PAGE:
Saturday, March 03, 2007

Jowell and Coe have been duped by the biggest overselling scam in history

An unelected clique of high-spenders is breeding a £1bn-a-day London games. Gordon Brown should slam his fist down

Simon Jenkins - Friday March 2, 2007 - The Guardian

Last Wednesday the London Evening Standard carried the headline: Olympics bill soars to £10bn. The figure is rising by roughly a hundred million a month. At this rate a 16-day athletics and minor sports meeting will soon be costing £1bn a day: not £1m a day, that is, or £100m a day, but a thousand million pounds a day. I can only repeat the question that I put at the start of this bizarre affair. Is there literally no figure that Tessa Jowell and Gordon Brown might consider to be too much?

At this level of spending the NHS computer is a bargain, Trident a no-brainer and the Dome petty cash. The new Royal Opera House cost £214m, Tate Modern £134m and Wembley stadium £795m. They seem cheapskate. And they are permanent buildings. The Olympic stadium, needed for under three weeks and for which no further use has yet been found, is already costing £630m. Soccer, rugby and cricket can somehow contrive world championships without such spending. What is it about the Olympics?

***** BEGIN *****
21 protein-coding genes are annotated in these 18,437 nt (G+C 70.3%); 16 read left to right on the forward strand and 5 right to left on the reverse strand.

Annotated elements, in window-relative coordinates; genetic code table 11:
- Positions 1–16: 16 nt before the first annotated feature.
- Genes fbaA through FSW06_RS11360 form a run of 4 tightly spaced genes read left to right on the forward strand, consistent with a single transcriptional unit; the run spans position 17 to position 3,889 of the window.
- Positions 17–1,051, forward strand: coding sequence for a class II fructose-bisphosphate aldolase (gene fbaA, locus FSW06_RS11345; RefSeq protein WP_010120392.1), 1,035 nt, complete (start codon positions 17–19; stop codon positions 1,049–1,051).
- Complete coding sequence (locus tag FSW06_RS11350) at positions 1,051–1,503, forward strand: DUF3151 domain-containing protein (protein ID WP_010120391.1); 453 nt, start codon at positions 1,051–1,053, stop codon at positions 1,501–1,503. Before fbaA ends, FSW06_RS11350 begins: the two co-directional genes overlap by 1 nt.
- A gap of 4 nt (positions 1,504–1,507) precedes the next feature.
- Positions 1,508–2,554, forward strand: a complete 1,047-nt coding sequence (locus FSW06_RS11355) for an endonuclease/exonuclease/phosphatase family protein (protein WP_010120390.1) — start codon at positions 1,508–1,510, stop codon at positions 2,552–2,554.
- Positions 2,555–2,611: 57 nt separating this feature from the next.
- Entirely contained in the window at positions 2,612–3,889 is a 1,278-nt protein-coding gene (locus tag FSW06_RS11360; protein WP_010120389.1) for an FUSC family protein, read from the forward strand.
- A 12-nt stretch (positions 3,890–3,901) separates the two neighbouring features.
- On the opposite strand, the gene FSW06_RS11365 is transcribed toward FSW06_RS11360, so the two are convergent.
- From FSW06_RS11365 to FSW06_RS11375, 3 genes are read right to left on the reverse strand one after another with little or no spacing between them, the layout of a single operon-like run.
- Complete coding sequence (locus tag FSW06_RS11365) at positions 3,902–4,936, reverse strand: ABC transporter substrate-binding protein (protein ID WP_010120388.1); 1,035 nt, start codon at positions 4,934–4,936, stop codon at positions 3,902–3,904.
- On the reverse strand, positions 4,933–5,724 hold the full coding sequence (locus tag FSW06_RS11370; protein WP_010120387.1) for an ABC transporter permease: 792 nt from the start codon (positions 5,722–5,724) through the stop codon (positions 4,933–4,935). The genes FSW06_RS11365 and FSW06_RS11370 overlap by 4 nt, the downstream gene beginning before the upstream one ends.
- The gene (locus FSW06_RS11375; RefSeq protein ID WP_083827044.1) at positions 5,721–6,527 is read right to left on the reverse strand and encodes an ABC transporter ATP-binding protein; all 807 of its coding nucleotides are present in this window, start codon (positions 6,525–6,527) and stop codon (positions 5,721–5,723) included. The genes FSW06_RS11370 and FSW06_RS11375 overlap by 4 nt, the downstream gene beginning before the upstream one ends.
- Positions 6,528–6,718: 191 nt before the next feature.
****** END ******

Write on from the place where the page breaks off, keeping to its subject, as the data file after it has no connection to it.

While I thought that Britain did not need the Olympics, I shared the city's delight at being selected. I hoped only that its ministers had the clout to call the bluff of the high-spending International Olympic Committee (IOC) and initiate a new generation of dignified, low-cost world sports festivals.

Instead Jowell and Lord Coe have been victims of the biggest overselling scam in history. This week Denis Oswald and Gilbert Felli, two so-called trouble-shooters for Jacques Rogge, the president of the IOC, flew in to London from their Swiss headquarters, where everything that talks, walks and eats is paid for by someone else, usually under compulsory taxation.

These people are like pre-Reformation cardinals. Since the Olympic pope graciously allowed Britain to sponsor his latest crusade, he has heard nothing but complaints from the peasantry over the cost. It is giving his "brand" a bad name. Why cannot the British behave like the Chinese, who are coughing up $30bn for his ritual in decent silence? How dare they question gilded taps in the Olympic village or teakwood lining to executive boxes, or swansdown seats on the loos? Where is the Olympic ship, promised to carry pilgrim children (I kid you not) from Peking to London? And what of legacy? The IOC likes a legacy or two to gladden its press releases.
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